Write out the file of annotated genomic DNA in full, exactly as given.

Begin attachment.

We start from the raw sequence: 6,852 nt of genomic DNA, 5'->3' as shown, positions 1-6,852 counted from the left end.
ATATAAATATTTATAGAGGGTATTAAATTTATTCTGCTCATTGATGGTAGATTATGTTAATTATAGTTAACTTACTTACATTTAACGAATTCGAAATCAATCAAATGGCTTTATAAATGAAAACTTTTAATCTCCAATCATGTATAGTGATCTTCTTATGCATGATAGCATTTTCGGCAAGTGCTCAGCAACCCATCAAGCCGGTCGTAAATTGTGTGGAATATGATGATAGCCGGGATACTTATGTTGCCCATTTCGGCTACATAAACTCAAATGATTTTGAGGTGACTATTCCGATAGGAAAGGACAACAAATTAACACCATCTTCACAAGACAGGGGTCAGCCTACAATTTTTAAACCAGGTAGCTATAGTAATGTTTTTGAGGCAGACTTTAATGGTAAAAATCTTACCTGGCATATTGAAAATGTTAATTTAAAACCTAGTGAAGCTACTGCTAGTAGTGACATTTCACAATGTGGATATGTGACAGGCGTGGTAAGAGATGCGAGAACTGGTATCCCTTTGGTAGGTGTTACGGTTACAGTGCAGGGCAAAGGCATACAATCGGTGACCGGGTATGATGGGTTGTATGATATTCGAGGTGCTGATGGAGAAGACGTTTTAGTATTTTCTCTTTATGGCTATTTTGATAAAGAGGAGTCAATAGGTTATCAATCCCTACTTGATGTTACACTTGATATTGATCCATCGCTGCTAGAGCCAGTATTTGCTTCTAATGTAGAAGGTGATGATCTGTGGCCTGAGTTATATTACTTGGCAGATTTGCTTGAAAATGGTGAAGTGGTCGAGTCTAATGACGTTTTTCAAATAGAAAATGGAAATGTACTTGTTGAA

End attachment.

We start from the raw sequence: 6,852 nt of genomic DNA, 5'->3' as shown, positions 1-6,852 counted from the left end.
ATATAAATATTTATAGAGGGTATTAAATTTATTCTGCTCATTGATGGTAGATTATGTTAATTATAGTTAACTTACTTACATTTAACGAATTCGAAATCAATCAAATGGCTTTATAAATGAAAACTTTTAATCTCCAATCATGTATAGTGATCTTCTTATGCATGATAGCATTTTCGGCAAGTGCTCAGCAACCCATCAAGCCGGTCGTAAATTGTGTGGAATATGATGATAGCCGGGATACTTATGTTGCCCATTTCGGCTACATAAACTCAAATGATTTTGAGGTGACTATTCCGATAGGAAAGGACAACAAATTAACACCATCTTCACAAGACAGGGGTCAGCCTACAATTTTTAAACCAGGTAGCTATAGTAATGTTTTTGAGGCAGACTTTAATGGTAAAAATCTTACCTGGCATATTGAAAATGTTAATTTAAAACCTAGTGAAGCTACTGCTAGTAGTGACATTTCACAATGTGGATATGTGACAGGCGTGGTAAGAGATGCGAGAACTGGTATCCCTTTGGTAGGTGTTACGGTTACAGTGCAGGGCAAAGGCATACAATCGGTGACCGGGTATGATGGGTTGTATGATATTCGAGGTGCTGATGGAGAAGACGTTTTAGTATTTTCTCTTTATGGCTATTTTGATAAAGAGGAGTCAATAGGTTATCAATCCCTACTTGATGTTACACTTGATATTGATCCATCGCTGCTAGAGCCAGTATTTGCTTCTAATGTAGAAGGTGATGATCTGTGGCCTGAGTTATATTACTTGGCAGATTTGCTTGAAAATGGTGAAGTGGTCGAGTCTAATGACGTTTTTCAAATAGAAAATGGAAATGTACTTGTTGAA